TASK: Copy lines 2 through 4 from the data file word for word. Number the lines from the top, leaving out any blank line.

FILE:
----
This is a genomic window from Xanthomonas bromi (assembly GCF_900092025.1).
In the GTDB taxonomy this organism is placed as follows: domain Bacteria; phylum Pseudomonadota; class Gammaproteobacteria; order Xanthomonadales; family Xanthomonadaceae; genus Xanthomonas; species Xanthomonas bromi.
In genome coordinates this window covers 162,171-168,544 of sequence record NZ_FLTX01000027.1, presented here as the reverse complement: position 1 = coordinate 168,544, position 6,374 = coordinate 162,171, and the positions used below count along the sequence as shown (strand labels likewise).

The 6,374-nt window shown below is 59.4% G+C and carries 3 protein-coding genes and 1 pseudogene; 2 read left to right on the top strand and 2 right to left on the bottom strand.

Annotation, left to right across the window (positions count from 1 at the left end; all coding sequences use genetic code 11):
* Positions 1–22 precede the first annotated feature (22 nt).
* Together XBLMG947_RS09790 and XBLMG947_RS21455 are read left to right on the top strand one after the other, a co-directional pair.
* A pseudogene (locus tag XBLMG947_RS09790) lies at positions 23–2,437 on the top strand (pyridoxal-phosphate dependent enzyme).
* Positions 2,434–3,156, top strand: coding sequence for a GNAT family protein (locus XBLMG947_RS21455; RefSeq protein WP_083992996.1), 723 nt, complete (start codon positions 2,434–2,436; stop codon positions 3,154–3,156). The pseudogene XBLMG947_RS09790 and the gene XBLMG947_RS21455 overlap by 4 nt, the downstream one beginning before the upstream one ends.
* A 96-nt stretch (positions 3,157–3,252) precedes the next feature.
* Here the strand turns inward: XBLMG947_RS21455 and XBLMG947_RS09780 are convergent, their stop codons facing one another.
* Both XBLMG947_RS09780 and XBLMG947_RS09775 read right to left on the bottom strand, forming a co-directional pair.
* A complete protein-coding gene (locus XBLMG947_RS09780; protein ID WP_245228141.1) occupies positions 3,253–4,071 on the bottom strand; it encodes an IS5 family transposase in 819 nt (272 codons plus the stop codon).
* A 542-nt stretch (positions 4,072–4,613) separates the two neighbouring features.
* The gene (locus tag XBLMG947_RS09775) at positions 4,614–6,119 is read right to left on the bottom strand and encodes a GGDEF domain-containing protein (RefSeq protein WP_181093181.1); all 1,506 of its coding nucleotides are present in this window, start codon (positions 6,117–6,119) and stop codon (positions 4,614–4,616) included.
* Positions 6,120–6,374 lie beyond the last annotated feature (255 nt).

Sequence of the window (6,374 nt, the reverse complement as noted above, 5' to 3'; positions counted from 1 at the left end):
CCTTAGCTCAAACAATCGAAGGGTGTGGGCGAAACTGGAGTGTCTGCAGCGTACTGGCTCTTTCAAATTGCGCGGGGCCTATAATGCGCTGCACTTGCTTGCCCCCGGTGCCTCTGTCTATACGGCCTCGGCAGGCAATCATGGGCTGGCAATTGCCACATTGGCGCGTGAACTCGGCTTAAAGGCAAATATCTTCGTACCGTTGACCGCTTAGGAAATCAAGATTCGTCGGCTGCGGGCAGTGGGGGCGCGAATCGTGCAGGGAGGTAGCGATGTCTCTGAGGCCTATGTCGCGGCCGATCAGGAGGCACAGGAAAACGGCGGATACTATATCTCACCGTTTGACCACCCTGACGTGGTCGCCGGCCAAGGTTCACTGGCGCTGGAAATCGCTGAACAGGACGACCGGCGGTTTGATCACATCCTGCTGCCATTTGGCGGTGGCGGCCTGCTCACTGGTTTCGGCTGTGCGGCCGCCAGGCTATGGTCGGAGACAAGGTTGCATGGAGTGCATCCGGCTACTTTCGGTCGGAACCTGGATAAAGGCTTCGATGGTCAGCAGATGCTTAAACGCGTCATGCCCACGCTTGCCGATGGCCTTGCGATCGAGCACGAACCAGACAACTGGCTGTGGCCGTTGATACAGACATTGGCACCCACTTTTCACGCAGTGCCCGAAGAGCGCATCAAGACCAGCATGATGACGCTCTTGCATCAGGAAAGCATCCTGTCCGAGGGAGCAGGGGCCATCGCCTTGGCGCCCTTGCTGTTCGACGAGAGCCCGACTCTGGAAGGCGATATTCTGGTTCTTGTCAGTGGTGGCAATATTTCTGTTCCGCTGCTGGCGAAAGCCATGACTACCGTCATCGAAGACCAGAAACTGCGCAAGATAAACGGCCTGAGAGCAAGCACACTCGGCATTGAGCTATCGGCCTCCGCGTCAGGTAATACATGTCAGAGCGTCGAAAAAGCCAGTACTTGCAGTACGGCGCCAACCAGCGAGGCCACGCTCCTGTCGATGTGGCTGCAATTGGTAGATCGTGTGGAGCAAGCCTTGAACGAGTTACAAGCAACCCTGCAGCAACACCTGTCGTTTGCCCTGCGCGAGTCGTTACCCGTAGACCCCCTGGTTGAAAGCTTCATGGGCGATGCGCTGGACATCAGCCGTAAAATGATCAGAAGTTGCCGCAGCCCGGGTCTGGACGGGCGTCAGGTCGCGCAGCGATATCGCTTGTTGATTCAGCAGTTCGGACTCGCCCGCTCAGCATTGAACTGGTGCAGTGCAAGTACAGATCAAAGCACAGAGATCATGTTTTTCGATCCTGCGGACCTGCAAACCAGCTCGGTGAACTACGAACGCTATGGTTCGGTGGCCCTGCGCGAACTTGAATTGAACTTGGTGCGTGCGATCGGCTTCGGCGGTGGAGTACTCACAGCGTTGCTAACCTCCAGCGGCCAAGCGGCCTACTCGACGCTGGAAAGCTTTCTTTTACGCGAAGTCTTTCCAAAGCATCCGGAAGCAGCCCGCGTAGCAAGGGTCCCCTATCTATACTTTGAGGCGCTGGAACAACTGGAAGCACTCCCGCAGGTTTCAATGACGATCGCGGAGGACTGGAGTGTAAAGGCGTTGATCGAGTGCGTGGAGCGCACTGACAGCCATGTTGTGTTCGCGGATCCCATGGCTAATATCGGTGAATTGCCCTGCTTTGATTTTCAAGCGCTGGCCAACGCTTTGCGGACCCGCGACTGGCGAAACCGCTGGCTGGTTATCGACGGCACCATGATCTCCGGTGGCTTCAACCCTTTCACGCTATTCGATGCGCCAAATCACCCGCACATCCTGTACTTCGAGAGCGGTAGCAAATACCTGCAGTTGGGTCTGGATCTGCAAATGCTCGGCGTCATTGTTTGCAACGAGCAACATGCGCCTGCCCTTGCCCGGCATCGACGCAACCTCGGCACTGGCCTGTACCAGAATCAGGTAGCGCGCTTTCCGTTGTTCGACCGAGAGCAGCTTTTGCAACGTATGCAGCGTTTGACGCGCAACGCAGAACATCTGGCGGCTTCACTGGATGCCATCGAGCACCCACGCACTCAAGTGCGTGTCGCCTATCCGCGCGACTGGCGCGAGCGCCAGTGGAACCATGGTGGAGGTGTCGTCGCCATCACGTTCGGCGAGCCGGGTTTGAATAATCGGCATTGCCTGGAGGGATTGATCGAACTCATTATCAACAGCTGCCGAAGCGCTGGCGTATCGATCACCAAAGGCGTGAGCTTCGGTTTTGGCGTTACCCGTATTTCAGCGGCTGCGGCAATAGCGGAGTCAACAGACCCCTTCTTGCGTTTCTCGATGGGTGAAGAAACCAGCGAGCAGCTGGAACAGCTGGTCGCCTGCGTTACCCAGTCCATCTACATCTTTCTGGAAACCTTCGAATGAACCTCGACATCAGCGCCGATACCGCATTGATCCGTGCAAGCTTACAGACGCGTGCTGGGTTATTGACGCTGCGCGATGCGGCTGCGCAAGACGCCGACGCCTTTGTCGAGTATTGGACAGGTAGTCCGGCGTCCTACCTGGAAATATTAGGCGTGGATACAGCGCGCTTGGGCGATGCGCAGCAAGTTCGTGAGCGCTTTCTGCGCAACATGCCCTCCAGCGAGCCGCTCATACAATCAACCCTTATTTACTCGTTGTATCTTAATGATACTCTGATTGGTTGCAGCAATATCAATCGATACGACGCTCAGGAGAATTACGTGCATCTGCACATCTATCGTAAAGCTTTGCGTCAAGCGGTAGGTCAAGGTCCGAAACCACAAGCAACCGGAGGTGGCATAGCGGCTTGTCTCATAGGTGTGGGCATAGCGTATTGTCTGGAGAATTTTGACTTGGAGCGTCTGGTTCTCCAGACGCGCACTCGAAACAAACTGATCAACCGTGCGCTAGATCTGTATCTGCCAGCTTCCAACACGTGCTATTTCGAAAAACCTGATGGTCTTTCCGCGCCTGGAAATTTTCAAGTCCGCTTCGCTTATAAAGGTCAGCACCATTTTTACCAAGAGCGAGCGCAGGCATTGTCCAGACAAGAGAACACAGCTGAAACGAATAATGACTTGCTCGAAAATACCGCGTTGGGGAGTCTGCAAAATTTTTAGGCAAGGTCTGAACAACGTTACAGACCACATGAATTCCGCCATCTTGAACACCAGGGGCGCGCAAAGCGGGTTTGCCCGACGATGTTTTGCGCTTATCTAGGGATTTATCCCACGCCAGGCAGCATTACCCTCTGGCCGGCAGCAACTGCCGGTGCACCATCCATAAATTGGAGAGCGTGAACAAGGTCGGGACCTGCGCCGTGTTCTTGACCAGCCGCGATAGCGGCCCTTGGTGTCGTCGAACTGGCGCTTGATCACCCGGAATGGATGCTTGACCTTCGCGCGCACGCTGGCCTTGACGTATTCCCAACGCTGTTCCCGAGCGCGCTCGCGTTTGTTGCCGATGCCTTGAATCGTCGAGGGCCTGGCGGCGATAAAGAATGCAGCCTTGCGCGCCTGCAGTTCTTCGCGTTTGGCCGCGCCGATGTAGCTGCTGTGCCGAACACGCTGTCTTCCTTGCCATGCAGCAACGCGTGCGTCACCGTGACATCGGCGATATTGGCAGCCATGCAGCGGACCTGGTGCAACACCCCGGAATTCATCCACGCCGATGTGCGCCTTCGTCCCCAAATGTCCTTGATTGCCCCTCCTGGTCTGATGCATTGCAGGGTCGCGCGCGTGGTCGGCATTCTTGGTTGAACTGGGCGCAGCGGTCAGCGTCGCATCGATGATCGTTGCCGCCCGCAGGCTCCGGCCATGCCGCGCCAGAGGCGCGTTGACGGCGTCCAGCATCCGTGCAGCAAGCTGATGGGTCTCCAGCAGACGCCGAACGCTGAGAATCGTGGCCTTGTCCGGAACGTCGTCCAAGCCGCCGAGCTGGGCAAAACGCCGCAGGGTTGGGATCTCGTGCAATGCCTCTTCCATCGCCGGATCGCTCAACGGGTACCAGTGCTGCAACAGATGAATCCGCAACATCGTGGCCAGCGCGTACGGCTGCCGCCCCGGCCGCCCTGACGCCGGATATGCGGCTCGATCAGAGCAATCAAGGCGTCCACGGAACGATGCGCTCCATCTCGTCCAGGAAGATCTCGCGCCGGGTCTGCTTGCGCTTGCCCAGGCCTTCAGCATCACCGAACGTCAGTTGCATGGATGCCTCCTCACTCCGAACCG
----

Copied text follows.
In the GTDB taxonomy this organism is placed as follows: domain Bacteria; phylum Pseudomonadota; class Gammaproteobacteria; order Xanthomonadales; family Xanthomonadaceae; genus Xanthomonas; species Xanthomonas bromi.
In genome coordinates this window covers 162,171-168,544 of sequence record NZ_FLTX01000027.1, presented here as the reverse complement: position 1 = coordinate 168,544, position 6,374 = coordinate 162,171, and the positions used below count along the sequence as shown (strand labels likewise).

The 6,374-nt window shown below is 59.4% G+C and carries 3 protein-coding genes and 1 pseudogene; 2 read left to right on the top strand and 2 right to left on the bottom strand.